The Thief of Art – The World’s Biggest Trove of Stolen Antique Art Ever Discovered

The Nazis plundered many things during their reign in Europe, and art was no exception. According to estimates, no less than 650,000 classic artworks were looted from art galleries, artists and private owners. The Allies discovered most of these artworks stored in more than 1,050 repositories in Germany and Austriawhen Germany lost the war. However, tens of thousands these precious paintings were never found. Pieces of stolen art are recovered from time to time, but what happened earlier this year shook the entire world.

It was the seizure of nearly 1,500 antique paintings worth more than a billion dollars from a reclusive white-haired old man in Munich. The stolen art included masterpieces by artists such as Picasso, Matisse, Renoir, Chagall, Max Liebermann, Otto Dix, Franz Marc, Emil Nolde, Oskar Kokoschka, Ernst Kirchner, Delacroix, Daumier, and Courbet. The story behind the massive art collection is as intriguing as it is tragic.

The Thief of Art

The high-speed train from Zurich to Munich chiseled through the darkness on a cold September night in 2010. As it made its entry into Germany, some custom officers came on board for a routine check of passengers. The route is notorious because of the transit of illegal money, which is taken back and forth by Germans holding Swiss bank accounts.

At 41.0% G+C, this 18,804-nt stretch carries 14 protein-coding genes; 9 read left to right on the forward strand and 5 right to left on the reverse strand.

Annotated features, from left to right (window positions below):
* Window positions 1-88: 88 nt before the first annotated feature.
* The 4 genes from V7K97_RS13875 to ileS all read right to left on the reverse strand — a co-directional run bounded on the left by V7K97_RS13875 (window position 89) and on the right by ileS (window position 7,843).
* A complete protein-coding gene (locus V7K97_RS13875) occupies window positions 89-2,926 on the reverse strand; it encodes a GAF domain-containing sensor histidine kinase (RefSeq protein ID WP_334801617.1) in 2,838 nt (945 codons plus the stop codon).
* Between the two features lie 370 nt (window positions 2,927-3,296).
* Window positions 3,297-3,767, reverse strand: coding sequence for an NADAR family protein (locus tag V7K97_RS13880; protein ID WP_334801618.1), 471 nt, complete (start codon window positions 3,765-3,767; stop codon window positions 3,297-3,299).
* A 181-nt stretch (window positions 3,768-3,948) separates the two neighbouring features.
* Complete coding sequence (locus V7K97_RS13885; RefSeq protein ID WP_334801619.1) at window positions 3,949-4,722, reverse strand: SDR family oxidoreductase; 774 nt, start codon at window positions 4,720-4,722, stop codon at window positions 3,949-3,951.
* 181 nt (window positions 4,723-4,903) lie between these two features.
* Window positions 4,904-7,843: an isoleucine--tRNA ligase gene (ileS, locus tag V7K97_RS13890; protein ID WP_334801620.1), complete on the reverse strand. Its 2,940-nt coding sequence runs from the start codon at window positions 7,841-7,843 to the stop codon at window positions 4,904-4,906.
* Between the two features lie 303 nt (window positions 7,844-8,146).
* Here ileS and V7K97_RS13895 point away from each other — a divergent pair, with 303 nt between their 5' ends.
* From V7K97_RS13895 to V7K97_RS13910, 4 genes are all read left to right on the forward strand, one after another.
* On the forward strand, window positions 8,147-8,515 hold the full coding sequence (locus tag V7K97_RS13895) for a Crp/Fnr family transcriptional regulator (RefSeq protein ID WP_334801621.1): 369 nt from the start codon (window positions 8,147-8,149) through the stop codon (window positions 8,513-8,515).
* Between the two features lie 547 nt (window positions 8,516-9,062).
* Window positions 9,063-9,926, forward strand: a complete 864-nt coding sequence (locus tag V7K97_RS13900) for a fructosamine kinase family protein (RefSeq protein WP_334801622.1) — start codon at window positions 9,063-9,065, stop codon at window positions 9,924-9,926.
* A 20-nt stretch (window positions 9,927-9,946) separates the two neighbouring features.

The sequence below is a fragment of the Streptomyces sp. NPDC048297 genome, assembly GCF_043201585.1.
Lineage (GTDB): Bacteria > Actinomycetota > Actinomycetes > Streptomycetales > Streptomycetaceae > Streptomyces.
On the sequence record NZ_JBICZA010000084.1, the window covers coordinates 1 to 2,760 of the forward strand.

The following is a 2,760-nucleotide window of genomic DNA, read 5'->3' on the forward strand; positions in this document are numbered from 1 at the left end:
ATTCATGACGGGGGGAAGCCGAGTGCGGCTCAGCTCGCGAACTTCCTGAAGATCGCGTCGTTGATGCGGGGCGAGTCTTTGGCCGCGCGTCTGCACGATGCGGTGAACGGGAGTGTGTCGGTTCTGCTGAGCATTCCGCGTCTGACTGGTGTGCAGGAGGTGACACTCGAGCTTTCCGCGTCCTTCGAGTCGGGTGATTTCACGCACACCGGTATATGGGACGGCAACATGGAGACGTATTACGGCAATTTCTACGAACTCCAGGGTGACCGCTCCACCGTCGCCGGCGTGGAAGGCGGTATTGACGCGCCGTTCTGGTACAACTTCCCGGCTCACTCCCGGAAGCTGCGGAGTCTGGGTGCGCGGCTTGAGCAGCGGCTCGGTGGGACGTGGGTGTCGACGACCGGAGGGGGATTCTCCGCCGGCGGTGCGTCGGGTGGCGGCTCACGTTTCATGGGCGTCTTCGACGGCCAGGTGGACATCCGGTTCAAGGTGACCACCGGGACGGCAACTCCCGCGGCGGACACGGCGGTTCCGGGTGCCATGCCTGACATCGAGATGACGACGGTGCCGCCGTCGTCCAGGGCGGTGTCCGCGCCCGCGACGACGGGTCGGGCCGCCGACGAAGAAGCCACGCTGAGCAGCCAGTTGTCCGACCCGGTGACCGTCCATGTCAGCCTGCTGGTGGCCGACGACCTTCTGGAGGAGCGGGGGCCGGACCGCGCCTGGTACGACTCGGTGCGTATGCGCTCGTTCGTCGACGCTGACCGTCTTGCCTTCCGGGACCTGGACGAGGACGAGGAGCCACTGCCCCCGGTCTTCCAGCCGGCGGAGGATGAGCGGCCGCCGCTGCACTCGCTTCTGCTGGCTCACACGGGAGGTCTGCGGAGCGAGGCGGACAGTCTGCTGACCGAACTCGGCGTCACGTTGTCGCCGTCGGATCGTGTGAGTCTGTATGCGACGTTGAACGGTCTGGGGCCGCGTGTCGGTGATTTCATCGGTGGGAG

Being trained to sniff out suspicious travelers, the officers spotted a white-haired, well-dressed gentleman. Upon inquiry, the old man told the officer that he had been on a visit to an art gallery in Bern. His Austrian passport said his name was Rolf Nikolaus Cornelius Gurlitt, born in Hamburg in 1932. The officers could smell something fishy and decided to search him.

The search revealed an envelope containing 9,000 Euros in crisp new bills; however, the amount was within the legal limit, so the officers allowed the man to go, but not before flagging him for further investigation. This is how a dark mystery began to unfold. The events of the subsequent years would open doors to the bitter memories from almost a century ago.